As the United States seeks to contain Iran’s nuclear ambitions through economic sanctions and diplomatic isolation, the United Arab Emirates (UAE) has come to play a critical yet often ambiguous role. The UAE, namely the emirate of Dubai, is a top source of Iranian imports and a key transshipment point for goods—legal and illegal—destined for the Islamic Republic. Dubai’s bustling and loosely regulated ports have repeatedly frustrated international sanctions against Iran.

At the same time, the government in Abu Dhabi feels acutely threatened by Iran and has consequently forged a strategic alliance with the United States. The UAE spends billions of dollars on U.S. arms and Emirati officials have privately urged the United States to consider all possible options—including military intervention—to stop Iran’s nuclear program. Additionally, the UAE has allowed the United States to use Dubai—home to the world’s second-largest Iranian diaspora community—as a perch to gather information on Iran.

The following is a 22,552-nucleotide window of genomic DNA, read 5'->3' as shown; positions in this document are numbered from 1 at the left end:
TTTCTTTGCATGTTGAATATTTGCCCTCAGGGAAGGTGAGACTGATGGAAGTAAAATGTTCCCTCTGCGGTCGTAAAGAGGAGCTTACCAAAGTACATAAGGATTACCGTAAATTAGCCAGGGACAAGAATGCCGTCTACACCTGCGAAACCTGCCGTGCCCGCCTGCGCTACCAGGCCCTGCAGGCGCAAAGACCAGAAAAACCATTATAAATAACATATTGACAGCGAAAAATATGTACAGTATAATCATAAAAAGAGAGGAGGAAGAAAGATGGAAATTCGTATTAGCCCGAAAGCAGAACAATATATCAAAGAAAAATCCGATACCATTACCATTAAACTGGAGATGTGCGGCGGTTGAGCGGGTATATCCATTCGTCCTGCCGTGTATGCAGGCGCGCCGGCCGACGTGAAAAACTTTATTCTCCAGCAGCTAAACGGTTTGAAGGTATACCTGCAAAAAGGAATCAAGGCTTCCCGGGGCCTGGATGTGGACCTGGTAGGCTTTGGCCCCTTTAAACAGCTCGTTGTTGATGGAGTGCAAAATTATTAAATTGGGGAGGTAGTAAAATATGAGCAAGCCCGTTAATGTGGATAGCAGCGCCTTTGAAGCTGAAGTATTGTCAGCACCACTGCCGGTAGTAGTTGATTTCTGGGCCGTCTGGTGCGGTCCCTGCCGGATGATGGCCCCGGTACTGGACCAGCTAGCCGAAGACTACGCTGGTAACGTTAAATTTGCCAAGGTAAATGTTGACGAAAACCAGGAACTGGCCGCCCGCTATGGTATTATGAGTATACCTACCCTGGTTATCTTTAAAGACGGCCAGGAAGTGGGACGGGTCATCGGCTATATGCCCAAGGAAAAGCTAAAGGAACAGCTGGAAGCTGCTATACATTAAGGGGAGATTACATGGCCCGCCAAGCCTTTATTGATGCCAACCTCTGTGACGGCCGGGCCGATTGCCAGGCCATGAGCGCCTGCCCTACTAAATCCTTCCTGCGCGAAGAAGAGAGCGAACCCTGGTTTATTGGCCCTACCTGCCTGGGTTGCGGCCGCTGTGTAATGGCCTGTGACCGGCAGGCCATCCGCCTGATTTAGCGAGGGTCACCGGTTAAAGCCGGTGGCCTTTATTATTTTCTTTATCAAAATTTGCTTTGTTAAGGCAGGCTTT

A combination of U.S. pressure and Abu Dhabi’s newfound economic and political clout over Dubai has led the UAE to significantly enhance the enforcement of sanctions in recent years. Yet both the United States and the UAE face serious obstacles in distinguishing between legal and illegal commerce and have felt a backlash from legitimate merchants who feel unfairly targeted.

Few policymakers in Washington or Abu Dhabi believe that sanctions alone will modify Iran’s external behavior or curtail its nuclear ambitions. But if the United States and the UAE seek to move beyond sanctions and military containment to address the deeper roots of the Iranian threat—namely the character of the Iranian regime—they may find they have differing long-term interests.